@JohnDoe I am also looking into the details of actually putting something in implant form, but I figure it varies enough that starting with the idea and then picking specific coatings and implant methods is best. Since I can't say "that's a good coating" and then go design an implant around a coating. All that said, the whole topic was a bit hypothetical, I have no plans to design a bone replacing implant myself anytime soon. My current focus is on smaller things, data storage mostly, but I do also want some sort of audio implant. Undecided about the form it should take though, right now I think some sort of tooth implant would be most practical, but you can't just undo a tooth implant, whereas any traditional under-skin implant could be removed if it broke.
  • JohnDoeJohnDoe October 2016
    That's a smart and rational approach. I think a good starting point would be something you could bite down on to....
  • MaxwellMaxwell October 2016
    Actually, removing and replacing, say, a single distal phalanx in the hand (the bone in the tip of the finger) doesn't seem extraordinarily far-fetched. As far as I can tell hip replacements are way more complicated and those are performed all the time.
  • IvoTheSquireIvoTheSquire October 2016
    That's not a lot of space to keep something though. The distal phalanges isn't exactly very big.
  • MaxwellMaxwell October 2016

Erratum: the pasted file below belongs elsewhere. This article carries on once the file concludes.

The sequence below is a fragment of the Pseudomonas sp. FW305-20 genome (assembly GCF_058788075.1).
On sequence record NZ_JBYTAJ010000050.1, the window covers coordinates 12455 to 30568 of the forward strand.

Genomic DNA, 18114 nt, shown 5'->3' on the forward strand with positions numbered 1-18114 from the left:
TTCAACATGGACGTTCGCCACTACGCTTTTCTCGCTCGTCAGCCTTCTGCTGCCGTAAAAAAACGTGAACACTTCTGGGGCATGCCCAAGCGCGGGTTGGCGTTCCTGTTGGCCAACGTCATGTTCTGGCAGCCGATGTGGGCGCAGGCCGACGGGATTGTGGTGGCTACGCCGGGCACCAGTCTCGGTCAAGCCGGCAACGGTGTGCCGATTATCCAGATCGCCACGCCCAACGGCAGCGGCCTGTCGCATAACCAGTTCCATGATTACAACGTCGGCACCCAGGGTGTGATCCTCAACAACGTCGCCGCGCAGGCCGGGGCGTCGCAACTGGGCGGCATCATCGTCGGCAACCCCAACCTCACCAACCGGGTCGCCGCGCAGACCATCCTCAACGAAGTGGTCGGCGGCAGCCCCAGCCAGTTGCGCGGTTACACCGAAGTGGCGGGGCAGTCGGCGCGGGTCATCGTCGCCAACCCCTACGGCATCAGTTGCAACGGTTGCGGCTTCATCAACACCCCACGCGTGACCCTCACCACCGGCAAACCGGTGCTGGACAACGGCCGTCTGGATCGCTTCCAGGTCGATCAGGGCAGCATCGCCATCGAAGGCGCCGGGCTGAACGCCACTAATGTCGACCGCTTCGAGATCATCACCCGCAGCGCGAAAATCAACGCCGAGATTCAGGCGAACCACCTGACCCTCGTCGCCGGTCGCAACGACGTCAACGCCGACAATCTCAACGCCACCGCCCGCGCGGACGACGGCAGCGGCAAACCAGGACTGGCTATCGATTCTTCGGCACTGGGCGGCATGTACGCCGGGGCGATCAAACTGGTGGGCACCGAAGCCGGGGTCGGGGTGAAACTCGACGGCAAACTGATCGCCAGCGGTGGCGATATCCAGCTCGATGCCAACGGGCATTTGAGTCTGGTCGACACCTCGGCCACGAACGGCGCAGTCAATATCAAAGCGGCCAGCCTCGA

Maybe not, but it still gives a lot more room to work than a typical subdermal, especially given the uptick in prevalence of microcomputing. I can see having something like a "micro-Circadia" or even just a 32 gig flashdrive that could communicate wirelessly with a phone or computer.
  • JupiterJupiter October 2016
    If it's in the finger tip, I'd be curious to see if a magnetic bone would work as a sensing magnet. H can its probably work as a gripping magnet too (for small things) at that size.
  • IvoTheSquireIvoTheSquire October 2016
    Well, for one we might need something more biocompatable than what we are using now for finger implants. Given that from memory we have magnets for wrist replacements that might work.

  • JupiterJupiter October 2016
    Pardon that error in my typing. I just now noticed it. Have no idea what that was supposed to say.
  • JupiterJupiter October 2016
    For future reference, I did a bit more research regarding the original topic here (bone replacements), the main secondary function bones serve (after structural functions) is of course housing bone marrow, where most blood in adults in produced.